Aayush Sharma Aayush Sharma - 2 months ago 193
C Question

When is the address of a string allocated?

#include<stdio.h>
int main()
{
char str[10];
printf("The address of string is %x", str);
return;
}


Every time I run the program, the same memory address shows up. Why is that so?
When does the memory get allotted?

Answer Source

As your str has function scope and no storage class specifier, it has automatic storage duration by default. This means it exists as long as the execution doesn't leave its scope (the main() function). So the answer to your question is: The implementation must reserve memory for this variable whenever main() is entered. But the implementation would still be free to do it earlier, because this wouldn't lead to different observable behavior.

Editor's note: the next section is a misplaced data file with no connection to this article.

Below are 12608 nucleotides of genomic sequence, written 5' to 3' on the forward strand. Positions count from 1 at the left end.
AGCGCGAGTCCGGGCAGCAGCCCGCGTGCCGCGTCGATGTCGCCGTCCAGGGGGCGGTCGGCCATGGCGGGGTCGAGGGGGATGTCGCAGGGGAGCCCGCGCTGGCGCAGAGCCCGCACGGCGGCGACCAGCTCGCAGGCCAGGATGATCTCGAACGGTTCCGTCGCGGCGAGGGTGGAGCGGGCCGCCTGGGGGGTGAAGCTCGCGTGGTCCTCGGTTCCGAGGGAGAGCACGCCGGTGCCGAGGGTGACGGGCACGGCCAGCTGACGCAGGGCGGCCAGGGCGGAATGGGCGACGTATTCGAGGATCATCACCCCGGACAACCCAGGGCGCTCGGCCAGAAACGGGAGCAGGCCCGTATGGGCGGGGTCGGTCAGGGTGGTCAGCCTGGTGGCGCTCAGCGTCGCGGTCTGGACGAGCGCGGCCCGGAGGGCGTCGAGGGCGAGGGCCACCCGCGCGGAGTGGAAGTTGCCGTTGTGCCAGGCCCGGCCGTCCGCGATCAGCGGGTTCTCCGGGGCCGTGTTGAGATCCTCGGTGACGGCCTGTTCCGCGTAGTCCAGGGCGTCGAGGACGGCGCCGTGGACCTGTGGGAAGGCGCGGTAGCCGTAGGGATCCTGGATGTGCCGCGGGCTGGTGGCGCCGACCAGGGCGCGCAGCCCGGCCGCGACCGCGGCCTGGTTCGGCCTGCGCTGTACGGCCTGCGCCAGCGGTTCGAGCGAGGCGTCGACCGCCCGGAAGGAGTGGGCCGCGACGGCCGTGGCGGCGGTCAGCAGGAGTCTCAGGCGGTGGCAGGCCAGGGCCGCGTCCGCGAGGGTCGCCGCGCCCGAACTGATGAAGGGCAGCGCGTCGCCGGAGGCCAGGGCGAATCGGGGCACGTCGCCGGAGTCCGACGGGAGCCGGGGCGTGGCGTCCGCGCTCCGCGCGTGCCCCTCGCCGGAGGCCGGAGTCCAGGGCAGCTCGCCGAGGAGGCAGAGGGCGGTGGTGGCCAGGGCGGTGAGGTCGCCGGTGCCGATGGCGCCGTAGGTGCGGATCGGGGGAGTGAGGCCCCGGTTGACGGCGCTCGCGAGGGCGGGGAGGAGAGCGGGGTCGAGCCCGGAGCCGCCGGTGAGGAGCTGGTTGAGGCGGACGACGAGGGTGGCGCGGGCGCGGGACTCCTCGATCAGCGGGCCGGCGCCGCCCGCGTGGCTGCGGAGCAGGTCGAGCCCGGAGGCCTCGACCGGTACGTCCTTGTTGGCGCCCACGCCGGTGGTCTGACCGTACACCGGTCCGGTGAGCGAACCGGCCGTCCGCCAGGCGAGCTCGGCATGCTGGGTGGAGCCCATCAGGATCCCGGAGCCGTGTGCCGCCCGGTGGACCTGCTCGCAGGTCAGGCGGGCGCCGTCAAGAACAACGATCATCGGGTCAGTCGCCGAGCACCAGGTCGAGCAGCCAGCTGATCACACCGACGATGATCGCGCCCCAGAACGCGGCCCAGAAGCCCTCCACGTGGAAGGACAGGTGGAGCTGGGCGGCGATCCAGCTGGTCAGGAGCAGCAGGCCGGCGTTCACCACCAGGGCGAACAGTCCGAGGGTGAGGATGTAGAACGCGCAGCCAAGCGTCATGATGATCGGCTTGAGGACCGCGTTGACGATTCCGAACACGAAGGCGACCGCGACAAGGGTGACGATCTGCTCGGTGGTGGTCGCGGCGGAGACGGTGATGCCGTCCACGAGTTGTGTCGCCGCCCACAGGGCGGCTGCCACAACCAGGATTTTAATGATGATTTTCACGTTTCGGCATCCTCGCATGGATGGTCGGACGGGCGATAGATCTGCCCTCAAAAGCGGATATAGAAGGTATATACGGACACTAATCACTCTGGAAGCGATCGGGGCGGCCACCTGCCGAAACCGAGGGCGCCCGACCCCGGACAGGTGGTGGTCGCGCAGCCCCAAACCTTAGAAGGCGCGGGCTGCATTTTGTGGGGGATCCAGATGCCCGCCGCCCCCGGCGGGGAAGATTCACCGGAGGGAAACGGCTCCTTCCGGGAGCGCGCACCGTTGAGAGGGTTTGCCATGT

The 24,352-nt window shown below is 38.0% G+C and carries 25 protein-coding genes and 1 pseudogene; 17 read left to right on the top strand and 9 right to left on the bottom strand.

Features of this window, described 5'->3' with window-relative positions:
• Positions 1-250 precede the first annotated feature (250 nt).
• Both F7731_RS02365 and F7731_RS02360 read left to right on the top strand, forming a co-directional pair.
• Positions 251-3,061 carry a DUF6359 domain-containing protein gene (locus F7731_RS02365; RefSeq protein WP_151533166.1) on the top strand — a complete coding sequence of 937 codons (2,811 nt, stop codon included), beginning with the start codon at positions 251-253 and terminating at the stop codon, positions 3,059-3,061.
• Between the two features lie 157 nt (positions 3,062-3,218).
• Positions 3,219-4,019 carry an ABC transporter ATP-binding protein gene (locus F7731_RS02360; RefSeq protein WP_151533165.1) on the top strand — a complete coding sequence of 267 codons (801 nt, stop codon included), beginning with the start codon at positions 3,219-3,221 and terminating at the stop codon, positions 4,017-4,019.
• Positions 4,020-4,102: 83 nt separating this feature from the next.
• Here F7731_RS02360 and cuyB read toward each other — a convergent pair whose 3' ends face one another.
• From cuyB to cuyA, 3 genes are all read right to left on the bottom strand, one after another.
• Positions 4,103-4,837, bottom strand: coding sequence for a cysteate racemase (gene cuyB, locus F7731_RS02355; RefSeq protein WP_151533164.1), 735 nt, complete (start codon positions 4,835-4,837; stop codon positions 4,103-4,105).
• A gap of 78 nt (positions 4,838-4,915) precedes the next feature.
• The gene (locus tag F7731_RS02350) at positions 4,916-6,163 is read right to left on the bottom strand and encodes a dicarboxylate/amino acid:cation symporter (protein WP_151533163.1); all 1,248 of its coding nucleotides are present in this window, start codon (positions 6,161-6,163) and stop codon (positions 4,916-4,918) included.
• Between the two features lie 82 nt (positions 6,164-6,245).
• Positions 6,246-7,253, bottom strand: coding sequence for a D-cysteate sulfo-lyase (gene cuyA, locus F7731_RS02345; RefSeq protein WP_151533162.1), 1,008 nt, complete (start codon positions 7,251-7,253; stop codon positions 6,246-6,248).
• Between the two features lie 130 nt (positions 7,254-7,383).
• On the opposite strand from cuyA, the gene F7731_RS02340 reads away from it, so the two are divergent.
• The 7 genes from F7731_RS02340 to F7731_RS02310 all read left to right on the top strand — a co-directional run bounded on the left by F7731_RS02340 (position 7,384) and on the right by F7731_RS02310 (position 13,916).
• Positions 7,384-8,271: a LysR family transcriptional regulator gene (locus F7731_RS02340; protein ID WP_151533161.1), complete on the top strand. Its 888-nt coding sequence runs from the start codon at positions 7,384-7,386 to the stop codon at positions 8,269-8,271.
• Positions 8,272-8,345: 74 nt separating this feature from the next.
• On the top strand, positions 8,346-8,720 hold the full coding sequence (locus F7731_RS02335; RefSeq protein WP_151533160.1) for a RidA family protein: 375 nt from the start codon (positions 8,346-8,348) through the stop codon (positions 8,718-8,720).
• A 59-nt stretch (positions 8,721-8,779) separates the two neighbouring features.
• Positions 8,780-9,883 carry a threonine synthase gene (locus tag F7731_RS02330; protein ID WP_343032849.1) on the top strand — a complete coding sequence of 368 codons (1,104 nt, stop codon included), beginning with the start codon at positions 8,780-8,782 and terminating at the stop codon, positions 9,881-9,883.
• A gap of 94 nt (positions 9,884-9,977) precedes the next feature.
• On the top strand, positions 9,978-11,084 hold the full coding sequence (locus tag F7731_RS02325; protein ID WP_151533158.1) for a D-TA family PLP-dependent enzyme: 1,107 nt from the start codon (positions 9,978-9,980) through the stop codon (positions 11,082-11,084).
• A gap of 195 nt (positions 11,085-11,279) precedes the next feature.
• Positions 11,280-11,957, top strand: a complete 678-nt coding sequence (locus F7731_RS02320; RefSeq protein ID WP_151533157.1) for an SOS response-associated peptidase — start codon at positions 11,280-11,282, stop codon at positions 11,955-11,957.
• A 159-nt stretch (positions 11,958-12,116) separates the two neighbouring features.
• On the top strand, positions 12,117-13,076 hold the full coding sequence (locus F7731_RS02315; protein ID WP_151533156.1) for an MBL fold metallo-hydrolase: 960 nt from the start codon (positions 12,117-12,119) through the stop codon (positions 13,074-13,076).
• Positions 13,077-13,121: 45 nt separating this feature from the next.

As for your other question, there's nothing in the specification of C telling you anything about addresses. Most likely, your implementation uses a call stack to store local (automatic) variables and in your system, this call stack is always located at the same virtual address. But this is guessing, an implementation can do whatever it likes.